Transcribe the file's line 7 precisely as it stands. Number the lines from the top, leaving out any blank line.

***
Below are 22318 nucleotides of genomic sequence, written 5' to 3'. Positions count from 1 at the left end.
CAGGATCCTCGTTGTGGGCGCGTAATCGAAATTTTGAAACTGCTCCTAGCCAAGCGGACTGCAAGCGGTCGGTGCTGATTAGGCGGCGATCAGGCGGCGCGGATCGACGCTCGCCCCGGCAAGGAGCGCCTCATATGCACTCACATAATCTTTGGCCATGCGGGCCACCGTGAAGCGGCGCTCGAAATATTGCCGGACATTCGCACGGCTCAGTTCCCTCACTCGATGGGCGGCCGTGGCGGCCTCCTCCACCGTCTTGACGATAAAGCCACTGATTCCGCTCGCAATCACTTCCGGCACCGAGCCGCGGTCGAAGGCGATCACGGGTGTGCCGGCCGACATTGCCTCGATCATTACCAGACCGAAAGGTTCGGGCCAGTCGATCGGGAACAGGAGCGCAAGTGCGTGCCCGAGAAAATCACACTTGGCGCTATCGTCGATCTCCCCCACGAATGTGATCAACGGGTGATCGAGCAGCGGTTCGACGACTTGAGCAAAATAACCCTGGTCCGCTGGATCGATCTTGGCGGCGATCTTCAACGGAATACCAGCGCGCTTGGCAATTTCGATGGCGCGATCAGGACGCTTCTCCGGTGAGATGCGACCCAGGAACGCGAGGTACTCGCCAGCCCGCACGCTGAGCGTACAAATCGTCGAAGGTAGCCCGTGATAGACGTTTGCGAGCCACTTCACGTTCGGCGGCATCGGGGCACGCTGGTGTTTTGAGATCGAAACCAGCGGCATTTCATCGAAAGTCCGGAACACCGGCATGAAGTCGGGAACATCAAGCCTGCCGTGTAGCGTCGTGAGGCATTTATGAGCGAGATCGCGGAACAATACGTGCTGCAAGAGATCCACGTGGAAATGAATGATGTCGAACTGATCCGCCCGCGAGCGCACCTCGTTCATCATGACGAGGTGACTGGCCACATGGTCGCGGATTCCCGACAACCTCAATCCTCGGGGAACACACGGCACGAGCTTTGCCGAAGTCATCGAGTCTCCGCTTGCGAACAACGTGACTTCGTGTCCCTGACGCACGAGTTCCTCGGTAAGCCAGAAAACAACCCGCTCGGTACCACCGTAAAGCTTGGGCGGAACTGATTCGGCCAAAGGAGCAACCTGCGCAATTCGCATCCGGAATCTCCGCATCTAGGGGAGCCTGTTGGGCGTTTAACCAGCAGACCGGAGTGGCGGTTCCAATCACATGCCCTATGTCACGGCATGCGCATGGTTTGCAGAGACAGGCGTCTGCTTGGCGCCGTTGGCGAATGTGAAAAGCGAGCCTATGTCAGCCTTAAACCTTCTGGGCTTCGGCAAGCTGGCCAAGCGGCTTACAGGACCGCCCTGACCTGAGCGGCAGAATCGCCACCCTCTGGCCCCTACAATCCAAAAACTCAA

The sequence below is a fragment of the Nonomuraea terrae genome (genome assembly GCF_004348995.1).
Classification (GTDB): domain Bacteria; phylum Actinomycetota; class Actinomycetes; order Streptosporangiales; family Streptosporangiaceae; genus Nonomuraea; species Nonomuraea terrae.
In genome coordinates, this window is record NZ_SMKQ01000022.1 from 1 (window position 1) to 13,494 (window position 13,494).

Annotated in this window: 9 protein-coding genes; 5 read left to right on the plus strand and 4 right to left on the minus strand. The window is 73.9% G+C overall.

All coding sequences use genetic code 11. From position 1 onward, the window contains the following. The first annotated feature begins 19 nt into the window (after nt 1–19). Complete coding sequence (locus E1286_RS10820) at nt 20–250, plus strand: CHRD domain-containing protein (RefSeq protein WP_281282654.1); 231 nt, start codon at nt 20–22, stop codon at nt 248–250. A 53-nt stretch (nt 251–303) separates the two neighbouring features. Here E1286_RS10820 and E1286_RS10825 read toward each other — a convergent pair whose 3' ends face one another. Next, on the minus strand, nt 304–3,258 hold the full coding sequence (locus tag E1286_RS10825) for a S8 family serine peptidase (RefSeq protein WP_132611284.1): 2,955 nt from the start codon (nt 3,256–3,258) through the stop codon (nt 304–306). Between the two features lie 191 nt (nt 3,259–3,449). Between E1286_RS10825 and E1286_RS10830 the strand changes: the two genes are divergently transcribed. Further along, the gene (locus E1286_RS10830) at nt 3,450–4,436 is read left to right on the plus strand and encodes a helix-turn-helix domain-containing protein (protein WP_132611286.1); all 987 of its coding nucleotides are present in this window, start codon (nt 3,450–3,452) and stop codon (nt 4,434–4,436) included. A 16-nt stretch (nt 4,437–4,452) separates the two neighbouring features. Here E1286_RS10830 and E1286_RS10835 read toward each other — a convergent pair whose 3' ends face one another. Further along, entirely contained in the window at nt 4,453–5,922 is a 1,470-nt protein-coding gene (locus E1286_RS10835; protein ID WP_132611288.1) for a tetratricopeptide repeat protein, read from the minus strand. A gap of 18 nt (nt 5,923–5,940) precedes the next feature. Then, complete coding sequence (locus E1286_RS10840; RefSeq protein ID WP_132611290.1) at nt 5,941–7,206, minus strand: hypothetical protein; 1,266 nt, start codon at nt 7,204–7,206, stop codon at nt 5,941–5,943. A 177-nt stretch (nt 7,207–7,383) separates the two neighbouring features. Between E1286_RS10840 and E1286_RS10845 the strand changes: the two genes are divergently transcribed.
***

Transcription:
All coding sequences use genetic code 11. From position 1 onward, the window contains the following. The first annotated feature begins 19 nt into the window (after nt 1–19). Complete coding sequence (locus E1286_RS10820) at nt 20–250, plus strand: CHRD domain-containing protein (RefSeq protein WP_281282654.1); 231 nt, start codon at nt 20–22, stop codon at nt 248–250. A 53-nt stretch (nt 251–303) separates the two neighbouring features. Here E1286_RS10820 and E1286_RS10825 read toward each other — a convergent pair whose 3' ends face one another. Next, on the minus strand, nt 304–3,258 hold the full coding sequence (locus tag E1286_RS10825) for a S8 family serine peptidase (RefSeq protein WP_132611284.1): 2,955 nt from the start codon (nt 3,256–3,258) through the stop codon (nt 304–306). Between the two features lie 191 nt (nt 3,259–3,449). Between E1286_RS10825 and E1286_RS10830 the strand changes: the two genes are divergently transcribed. Further along, the gene (locus E1286_RS10830) at nt 3,450–4,436 is read left to right on the plus strand and encodes a helix-turn-helix domain-containing protein (protein WP_132611286.1); all 987 of its coding nucleotides are present in this window, start codon (nt 3,450–3,452) and stop codon (nt 4,434–4,436) included. A 16-nt stretch (nt 4,437–4,452) separates the two neighbouring features. Here E1286_RS10830 and E1286_RS10835 read toward each other — a convergent pair whose 3' ends face one another. Further along, entirely contained in the window at nt 4,453–5,922 is a 1,470-nt protein-coding gene (locus E1286_RS10835; protein ID WP_132611288.1) for a tetratricopeptide repeat protein, read from the minus strand. A gap of 18 nt (nt 5,923–5,940) precedes the next feature. Then, complete coding sequence (locus E1286_RS10840; RefSeq protein ID WP_132611290.1) at nt 5,941–7,206, minus strand: hypothetical protein; 1,266 nt, start codon at nt 7,204–7,206, stop codon at nt 5,941–5,943. A 177-nt stretch (nt 7,207–7,383) separates the two neighbouring features. Between E1286_RS10840 and E1286_RS10845 the strand changes: the two genes are divergently transcribed.